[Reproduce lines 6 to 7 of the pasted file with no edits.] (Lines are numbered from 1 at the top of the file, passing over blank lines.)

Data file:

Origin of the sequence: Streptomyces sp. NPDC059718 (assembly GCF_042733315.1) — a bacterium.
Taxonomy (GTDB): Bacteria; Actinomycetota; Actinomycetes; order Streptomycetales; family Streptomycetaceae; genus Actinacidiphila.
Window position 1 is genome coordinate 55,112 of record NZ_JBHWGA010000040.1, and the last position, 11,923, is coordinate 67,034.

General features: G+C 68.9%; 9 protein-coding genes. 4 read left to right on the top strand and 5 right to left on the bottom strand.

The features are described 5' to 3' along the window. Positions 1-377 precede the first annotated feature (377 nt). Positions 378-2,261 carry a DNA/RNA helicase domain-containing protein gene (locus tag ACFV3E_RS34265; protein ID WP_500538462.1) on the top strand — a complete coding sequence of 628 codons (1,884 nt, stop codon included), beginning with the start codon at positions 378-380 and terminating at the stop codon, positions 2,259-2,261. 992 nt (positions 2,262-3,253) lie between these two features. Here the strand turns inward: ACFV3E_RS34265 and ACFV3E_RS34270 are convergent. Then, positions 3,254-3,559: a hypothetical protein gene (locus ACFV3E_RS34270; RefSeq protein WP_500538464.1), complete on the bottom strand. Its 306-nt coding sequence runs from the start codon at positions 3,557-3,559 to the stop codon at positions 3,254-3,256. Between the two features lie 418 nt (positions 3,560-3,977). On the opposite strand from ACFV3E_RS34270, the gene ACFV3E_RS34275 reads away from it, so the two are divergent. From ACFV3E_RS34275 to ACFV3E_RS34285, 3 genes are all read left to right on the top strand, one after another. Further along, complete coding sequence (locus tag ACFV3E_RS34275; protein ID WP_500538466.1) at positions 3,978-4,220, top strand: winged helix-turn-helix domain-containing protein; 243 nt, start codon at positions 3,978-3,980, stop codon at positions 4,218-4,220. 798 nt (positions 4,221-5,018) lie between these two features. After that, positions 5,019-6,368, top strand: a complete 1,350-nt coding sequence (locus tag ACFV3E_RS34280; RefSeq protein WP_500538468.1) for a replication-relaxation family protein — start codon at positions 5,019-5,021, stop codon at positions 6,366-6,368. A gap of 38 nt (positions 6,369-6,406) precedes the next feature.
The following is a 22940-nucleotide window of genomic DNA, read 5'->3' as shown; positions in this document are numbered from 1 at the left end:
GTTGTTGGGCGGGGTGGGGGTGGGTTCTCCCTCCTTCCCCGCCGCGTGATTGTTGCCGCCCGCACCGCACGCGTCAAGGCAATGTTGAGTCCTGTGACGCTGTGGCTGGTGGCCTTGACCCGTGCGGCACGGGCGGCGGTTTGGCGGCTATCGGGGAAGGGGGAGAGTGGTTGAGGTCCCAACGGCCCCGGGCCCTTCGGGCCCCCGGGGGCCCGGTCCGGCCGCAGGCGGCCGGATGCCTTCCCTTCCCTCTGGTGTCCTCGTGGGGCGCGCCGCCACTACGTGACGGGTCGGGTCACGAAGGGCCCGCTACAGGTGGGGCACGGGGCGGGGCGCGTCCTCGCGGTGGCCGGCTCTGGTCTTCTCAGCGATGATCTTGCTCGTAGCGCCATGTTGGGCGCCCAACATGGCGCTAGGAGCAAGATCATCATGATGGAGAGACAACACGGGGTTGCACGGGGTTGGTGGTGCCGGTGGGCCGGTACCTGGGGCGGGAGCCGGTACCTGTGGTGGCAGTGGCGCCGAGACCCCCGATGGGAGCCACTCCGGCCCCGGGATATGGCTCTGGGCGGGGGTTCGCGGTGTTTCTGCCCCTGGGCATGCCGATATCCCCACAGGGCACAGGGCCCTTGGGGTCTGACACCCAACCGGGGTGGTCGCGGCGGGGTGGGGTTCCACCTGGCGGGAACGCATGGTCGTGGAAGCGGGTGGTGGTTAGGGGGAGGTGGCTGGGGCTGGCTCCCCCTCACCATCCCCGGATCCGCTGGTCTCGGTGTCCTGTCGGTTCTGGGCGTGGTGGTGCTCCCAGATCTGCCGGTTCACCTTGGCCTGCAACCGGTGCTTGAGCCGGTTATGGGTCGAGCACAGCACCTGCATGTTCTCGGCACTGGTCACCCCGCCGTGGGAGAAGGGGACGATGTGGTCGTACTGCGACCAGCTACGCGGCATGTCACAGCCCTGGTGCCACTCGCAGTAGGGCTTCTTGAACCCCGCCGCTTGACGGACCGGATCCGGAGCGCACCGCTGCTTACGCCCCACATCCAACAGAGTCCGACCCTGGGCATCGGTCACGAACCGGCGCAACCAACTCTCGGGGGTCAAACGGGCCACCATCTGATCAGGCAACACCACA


The following is a 22940-nucleotide window of genomic DNA, read 5'->3' as shown; positions in this document are numbered from 1 at the left end:
GTTGTTGGGCGGGGTGGGGGTGGGTTCTCCCTCCTTCCCCGCCGCGTGATTGTTGCCGCCCGCACCGCACGCGTCAAGGCAATGTTGAGTCCTGTGACGCTGTGGCTGGTGGCCTTGACCCGTGCGGCACGGGCGGCGGTTTGGCGGCTATCGGGGAAGGGGGAGAGTGGTTGAGGTCCCAACGGCCCCGGGCCCTTCGGGCCCCCGGGGGCCCGGTCCGGCCGCAGGCGGCCGGATGCCTTCCCTTCCCTCTGGTGTCCTCGTGGGGCGCGCCGCCACTACGTGACGGGTCGGGTCACGAAGGGCCCGCTACAGGTGGGGCACGGGGCGGGGCGCGTCCTCGCGGTGGCCGGCTCTGGTCTTCTCAGCGATGATCTTGCTCGTAGCGCCATGTTGGGCGCCCAACATGGCGCTAGGAGCAAGATCATCATGATGGAGAGACAACACGGGGTTGCACGGGGTTGGTGGTGCCGGTGGGCCGGTACCTGGGGCGGGAGCCGGTACCTGTGGTGGCAGTGGCGCCGAGACCCCCGATGGGAGCCACTCCGGCCCCGGGATATGGCTCTGGGCGGGGGTTCGCGGTGTTTCTGCCCCTGGGCATGCCGATATCCCCACAGGGCACAGGGCCCTTGGGGTCTGACACCCAACCGGGGTGGTCGCGGCGGGGTGGGGTTCCACCTGGCGGGAACGCATGGTCGTGGAAGCGGGTGGTGGTTAGGGGGAGGTGGCTGGGGCTGGCTCCCCCTCACCATCCCCGGATCCGCTGGTCTCGGTGTCCTGTCGGTTCTGGGCGTGGTGGTGCTCCCAGATCTGCCGGTTCACCTTGGCCTGCAACCGGTGCTTGAGCCGGTTATGGGTCGAGCACAGCACCTGCATGTTCTCGGCACTGGTCACCCCGCCGTGGGAGAAGGGGACGATGTGGTCGTACTGCGACCAGCTACGCGGCATGTCACAGCCCTGGTGCCACTCGCAGTAGGGCTTCTTGAACCCCGCCGCTTGACGGACCGGATCCGGAGCGCACCGCTGCTTACGCCCCACATCCAACAGAGTCCGACCCTGGGCATCGGTCACGAACCGGCGCAACCAACTCTCGGGGGTCAAACGGGCCACCATCTGATCAGGCAACACCACA